果布丁。
What do we have for breakfast? A fruit pudding of
blended bananas, strawberries, dates and mangos.
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blend in/into: If sb. blends into a particular group or
situation, or if they blend in, they seem to belong there
or are not noticeable, because their behavior is similar to
that of the other people involved. (used in the patterns:
blend in; blend into sth.; blend in with sth.)
As a newly-appointed manager, he was not sure whether
he could blend in.
The painter blended in with the crowd at the art sale.
他说的话坚定了我的信念,要和周围打成一片。
What he said reinforced my determination to blend in
with my surroundings.
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on the run: trying hard to hide or escape from sb.
Princess Diana died while on the run from paparazzi.
他在逃避警方的追捕。
He is on the run from the police.
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rank: v. put (sb./sth.) into a position according to their
size, importance, etc.
Jim was so sure of himself that he only applied to those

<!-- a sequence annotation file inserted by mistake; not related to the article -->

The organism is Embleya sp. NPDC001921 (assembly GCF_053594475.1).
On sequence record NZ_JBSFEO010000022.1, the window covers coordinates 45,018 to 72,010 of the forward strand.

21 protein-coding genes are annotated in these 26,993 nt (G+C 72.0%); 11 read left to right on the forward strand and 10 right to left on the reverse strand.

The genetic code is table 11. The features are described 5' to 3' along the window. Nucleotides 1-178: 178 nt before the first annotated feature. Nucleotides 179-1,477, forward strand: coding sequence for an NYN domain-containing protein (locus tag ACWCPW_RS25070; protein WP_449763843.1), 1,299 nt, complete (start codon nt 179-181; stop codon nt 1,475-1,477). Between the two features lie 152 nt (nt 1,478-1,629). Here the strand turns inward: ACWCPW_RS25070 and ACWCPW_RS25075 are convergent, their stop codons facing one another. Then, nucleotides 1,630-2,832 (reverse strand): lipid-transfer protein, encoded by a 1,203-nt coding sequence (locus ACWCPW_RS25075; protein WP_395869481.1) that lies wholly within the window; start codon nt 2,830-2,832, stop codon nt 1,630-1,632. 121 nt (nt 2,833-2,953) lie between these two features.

universities ranked in the top 10 on the annual U.S.
News & World Report issue on “America’s Best Colleges.”
搜索引擎按相关度对搜索结果进行排名,最先展现的是
最相关的记录。
This search engine ranks search results in order of
relevance, showing you the most relevant records first.
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make up: form, constitute
Women make up nearly 50% of university entrants.
这所大学由14个系和5个研究中心构成。
The college is made up of fourteen departments and five
research centers.
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rally: n. a large, usu. political public meeting
Overseas Chinese held rallies around the world on
Sunday and Monday to voice their support for the
Beijing Olympic Games.
巴拉克·奥巴马在集会上以“我们需要改变”这个口号
结束了演讲。
Barak Obama’s speech at the rally ended with the
slogan “Change we need.”
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liable: adj. likely (to do sth.)
It’s liable to snow heavily tomorrow.
由于天气恶劣,运动会可能推迟到下周。